So here's the takeaway: Stop telling good arguers to become lawyers.

Let them explore the world fully and freely.  Let them try a lot of stuff.  Let them follow their questions.  If after real exposure to the day to day reality a career in law appeals to them, great.  They'll choose law school.  But don't obsess about placing them on a list of predefined career categories and channeling their core values into it before they know what's what.

I'm a parent.  I get it.  We worry how our kids will feed themselves and build a life.  If they love something, our mind immediately tries to formalize and monetize it.  My son loves video games and comics and superheroes, and more than once I've begun formulating ways to turn this interest into a career as a video game designer or illustrator and set him on that path now.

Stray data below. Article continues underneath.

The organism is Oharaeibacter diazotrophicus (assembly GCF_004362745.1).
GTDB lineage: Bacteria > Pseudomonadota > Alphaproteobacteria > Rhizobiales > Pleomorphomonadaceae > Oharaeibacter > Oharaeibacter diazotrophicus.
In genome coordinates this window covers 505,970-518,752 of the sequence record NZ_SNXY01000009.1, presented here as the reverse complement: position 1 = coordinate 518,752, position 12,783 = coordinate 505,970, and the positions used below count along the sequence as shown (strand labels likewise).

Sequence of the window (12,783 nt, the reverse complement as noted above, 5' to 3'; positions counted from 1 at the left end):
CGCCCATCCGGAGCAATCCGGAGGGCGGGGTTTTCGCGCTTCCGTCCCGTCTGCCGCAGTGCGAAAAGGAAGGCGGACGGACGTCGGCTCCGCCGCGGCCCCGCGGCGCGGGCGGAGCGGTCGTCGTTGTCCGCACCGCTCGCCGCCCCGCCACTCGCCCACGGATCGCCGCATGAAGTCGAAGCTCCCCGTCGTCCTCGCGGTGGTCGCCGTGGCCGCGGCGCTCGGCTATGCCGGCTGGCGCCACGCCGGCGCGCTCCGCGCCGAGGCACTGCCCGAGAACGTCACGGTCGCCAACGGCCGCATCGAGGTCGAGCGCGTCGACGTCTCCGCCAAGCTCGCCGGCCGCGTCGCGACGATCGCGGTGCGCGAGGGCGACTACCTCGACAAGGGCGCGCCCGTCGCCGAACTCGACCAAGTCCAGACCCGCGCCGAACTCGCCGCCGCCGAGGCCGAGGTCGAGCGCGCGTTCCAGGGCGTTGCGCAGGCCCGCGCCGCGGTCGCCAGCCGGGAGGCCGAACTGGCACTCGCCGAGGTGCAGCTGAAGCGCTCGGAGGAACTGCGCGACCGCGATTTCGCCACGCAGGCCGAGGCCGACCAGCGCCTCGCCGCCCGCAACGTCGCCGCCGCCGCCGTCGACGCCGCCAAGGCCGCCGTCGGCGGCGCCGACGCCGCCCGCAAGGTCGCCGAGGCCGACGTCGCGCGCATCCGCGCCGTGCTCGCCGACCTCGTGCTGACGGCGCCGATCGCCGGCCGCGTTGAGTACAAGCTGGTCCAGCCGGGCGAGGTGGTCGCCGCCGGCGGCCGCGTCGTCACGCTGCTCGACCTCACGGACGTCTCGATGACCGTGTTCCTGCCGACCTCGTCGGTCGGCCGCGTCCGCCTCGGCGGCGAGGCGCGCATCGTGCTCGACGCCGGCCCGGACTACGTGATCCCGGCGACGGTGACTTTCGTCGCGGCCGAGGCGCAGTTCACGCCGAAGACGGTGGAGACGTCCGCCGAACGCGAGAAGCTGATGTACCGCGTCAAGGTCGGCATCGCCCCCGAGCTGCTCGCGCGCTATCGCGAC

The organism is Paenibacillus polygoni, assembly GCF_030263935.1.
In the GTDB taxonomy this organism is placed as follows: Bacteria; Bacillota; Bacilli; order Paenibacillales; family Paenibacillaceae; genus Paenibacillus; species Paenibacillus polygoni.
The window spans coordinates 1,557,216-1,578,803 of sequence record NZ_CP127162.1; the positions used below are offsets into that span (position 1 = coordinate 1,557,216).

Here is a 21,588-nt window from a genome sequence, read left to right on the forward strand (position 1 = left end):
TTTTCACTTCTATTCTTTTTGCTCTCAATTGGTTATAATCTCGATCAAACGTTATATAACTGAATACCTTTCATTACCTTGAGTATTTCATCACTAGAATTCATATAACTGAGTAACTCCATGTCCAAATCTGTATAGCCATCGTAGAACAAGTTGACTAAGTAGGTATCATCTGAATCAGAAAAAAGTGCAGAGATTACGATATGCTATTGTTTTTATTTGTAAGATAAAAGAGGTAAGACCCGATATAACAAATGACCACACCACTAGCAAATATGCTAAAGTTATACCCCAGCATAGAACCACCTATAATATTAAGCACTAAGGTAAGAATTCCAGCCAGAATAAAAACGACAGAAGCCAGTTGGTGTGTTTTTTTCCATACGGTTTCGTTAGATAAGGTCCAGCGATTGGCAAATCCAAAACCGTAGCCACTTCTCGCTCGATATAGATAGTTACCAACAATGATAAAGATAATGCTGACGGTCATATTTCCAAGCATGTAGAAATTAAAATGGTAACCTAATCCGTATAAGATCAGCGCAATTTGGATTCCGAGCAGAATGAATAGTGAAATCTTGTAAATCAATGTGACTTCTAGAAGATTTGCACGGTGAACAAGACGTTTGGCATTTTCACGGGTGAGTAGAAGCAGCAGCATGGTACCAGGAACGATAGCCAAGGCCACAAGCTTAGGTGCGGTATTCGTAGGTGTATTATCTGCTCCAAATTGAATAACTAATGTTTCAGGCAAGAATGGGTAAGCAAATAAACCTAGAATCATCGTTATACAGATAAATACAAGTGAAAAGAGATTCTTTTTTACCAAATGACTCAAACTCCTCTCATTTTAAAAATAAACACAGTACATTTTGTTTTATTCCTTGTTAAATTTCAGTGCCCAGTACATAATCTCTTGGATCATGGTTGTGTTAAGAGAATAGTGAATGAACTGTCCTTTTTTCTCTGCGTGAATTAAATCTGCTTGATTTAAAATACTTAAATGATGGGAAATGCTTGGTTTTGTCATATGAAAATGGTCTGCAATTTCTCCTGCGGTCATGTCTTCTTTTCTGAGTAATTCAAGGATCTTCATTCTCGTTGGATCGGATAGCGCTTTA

Fight that urge.  Open the world up to them, not just the few aspects of it that come with a title and salary today.  But everything that it is and could be tomorrow.

This leads to another good question...what are some other career tracks that young people with other core values get placed on too early?...

A Few Odds & Ends…


 

Be Your Own Credential


We talk a lot at Praxis about building a better signal than generic degrees and institutional imprimaturs.  Whether or not you have a degree, you need to learn to 1) create value and, 2) signal your ability to create value to the world.  Degrees are a very weak way to achieve either.  You need something more.

I got an email today from a guy who decided to put that advice into practice.  Check out what Daniel Myers had to say:

Hey Isaac,